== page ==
This biography of Isaac J. Phillips (son of Elizabeth Thackston and James Isaac Phillips, grandson of Nathaniel Dacus Thackston, great-grandson of John Thackston and Mary Stokes, great-great-grandson of William Thackston of Greenville Co., South Carolina) has interesting information about Elizabeth’s trevails after her husband’s death in the Civil War.
A Standard History of Georgia and Georgians, Lucian L. Knight (Lewis Publishing Co., 1917), Vol. V, pp. 2549-50:
ISAAC J. PHILLIPS. In his evolution from a struggle-filled boyhood to an independent middle age, Isaac J. Phillips, of Hartwell, has passed through many experiences and has overcome many obstacles. His success in life has been gained only after unceasing and laborious efforts, but through it all he has retained a kindly feeling toward his fellow-men that now finds expression in various philanthropic activities. He has fairly gained a position which entitles him to be numbered among Hartwell’s most substantial business men, but he has also attained a no less proud place in the possession of the esteem and respect of his fellow-men.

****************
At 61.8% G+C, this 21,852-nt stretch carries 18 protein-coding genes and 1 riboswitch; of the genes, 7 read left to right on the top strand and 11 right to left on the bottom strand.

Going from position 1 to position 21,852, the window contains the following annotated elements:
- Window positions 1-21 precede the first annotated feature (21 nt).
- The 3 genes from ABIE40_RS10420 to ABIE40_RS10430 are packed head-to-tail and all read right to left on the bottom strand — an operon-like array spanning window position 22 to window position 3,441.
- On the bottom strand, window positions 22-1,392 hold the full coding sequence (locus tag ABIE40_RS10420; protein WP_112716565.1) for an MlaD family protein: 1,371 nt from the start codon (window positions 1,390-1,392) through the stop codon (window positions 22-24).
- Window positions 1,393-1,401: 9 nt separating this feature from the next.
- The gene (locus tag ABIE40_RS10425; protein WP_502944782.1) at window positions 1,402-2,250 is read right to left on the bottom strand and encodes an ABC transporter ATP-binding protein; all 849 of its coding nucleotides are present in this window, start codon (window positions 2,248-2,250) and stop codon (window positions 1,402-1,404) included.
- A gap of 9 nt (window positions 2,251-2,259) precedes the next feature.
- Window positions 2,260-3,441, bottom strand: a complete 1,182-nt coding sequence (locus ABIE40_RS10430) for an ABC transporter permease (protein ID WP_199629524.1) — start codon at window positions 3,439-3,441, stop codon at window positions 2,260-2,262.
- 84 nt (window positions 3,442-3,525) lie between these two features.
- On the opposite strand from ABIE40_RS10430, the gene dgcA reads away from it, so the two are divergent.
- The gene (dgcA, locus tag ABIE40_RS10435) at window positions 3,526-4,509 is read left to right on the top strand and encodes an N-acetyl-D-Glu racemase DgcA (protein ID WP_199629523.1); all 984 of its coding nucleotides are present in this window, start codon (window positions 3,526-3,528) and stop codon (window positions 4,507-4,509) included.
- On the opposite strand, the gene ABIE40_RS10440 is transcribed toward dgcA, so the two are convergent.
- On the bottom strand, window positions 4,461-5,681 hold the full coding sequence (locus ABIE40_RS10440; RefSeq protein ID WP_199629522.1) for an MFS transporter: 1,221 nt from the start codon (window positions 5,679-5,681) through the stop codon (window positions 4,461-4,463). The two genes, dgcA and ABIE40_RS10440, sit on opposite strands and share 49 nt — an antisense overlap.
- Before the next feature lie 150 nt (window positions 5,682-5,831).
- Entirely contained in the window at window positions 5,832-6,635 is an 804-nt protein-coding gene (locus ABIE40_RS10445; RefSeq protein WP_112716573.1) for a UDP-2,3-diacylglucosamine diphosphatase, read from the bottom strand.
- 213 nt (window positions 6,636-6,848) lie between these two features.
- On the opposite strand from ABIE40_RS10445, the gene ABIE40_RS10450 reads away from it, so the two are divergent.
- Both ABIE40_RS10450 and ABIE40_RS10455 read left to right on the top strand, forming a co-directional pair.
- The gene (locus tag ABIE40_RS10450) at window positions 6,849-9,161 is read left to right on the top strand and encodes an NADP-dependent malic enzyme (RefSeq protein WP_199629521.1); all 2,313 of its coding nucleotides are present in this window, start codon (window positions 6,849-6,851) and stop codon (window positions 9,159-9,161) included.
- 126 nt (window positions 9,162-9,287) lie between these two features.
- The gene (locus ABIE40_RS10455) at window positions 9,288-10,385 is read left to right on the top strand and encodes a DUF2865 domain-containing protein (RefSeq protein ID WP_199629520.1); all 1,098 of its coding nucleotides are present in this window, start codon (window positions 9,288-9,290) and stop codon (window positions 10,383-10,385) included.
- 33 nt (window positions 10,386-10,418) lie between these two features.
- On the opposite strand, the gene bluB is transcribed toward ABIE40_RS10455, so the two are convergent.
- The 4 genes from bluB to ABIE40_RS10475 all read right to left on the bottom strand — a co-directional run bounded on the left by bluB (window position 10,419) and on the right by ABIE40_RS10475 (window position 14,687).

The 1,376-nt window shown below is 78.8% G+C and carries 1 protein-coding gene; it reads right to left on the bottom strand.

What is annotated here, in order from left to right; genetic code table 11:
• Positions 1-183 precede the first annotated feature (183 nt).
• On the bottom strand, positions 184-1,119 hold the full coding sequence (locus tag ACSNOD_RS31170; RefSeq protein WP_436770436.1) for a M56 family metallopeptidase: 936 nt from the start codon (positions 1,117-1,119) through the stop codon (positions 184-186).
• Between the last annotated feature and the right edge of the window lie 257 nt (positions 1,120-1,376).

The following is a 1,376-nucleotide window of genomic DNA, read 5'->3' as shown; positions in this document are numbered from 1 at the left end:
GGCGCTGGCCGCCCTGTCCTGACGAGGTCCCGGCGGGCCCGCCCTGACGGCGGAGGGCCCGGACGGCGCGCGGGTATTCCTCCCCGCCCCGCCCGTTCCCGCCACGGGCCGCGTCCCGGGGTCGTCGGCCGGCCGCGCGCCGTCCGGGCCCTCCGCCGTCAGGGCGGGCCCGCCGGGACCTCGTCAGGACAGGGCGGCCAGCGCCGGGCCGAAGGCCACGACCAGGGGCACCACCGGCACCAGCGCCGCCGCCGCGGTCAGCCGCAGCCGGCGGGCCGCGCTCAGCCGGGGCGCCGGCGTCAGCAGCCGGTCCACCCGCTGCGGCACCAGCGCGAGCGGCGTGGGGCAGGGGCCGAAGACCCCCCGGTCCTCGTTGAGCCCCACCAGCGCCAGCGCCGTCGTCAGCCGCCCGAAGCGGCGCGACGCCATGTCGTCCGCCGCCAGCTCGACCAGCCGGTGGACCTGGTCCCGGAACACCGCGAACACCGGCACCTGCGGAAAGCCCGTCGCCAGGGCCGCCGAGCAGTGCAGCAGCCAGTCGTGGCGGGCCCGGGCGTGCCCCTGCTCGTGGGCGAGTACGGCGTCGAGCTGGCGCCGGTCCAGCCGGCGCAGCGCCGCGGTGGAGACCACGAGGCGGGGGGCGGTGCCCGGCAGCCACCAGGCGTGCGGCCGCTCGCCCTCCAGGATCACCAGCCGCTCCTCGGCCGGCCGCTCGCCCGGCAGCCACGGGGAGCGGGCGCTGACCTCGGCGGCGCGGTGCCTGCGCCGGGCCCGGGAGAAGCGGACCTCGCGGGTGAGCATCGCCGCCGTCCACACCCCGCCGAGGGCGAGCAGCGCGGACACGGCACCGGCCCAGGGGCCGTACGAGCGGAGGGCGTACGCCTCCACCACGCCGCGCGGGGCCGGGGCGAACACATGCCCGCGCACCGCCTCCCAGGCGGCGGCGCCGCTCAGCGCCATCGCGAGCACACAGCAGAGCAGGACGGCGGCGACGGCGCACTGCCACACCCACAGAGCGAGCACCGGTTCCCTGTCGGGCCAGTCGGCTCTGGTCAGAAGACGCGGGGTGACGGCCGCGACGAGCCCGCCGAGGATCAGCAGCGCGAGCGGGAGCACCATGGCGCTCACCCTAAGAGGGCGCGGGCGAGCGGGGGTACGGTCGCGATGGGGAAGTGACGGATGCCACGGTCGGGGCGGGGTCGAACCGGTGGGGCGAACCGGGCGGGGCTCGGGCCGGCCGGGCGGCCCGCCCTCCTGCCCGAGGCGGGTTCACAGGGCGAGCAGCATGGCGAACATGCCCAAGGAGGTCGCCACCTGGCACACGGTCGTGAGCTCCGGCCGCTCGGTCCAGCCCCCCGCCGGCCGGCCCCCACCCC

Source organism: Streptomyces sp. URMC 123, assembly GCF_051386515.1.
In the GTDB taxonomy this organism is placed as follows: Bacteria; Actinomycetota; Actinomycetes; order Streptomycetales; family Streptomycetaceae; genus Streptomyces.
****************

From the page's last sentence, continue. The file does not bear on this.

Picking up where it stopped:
Mr. Phillips was born on a farm in Forsyth County, Georgia, during the trying period of the Civil war, October 12, 1864, one of the two children of Isaac and Elizabeth (Thackston) Phillips. His parents, natives of South Carolina, came as a young married couple to Georgia and settled on a farm in Forsyth County, which was their sole possession. When the great conflict between the South and the North came on, Isaac Phillips left his wife and child and enlisted in the Confederate army, joining Captain Julian’s company in a Georgia regiment, which was subsequently attached to Hood’s Brigade. He was with Wingo’s Band and campaigned until the rigors and hardships of army life undermined his health and he was honorably discharged from the service on account of disability. He was carefully nursed, but was not able to overcome the effects of his disease, and died in 1864 when only forty-three years of age, Isaac J. being then but six months old. Mrs. Phillips sold the farm, receiving in payment therefor Confederate currency, and when this proved worthless when the Lost Cause went down to defeat she was left destitute. However, she still had a home with her parents, in Laurens County, South Carolina, and there reared her three children as best she could with the means which she possessed, these being very meagre, as her parents were poor people.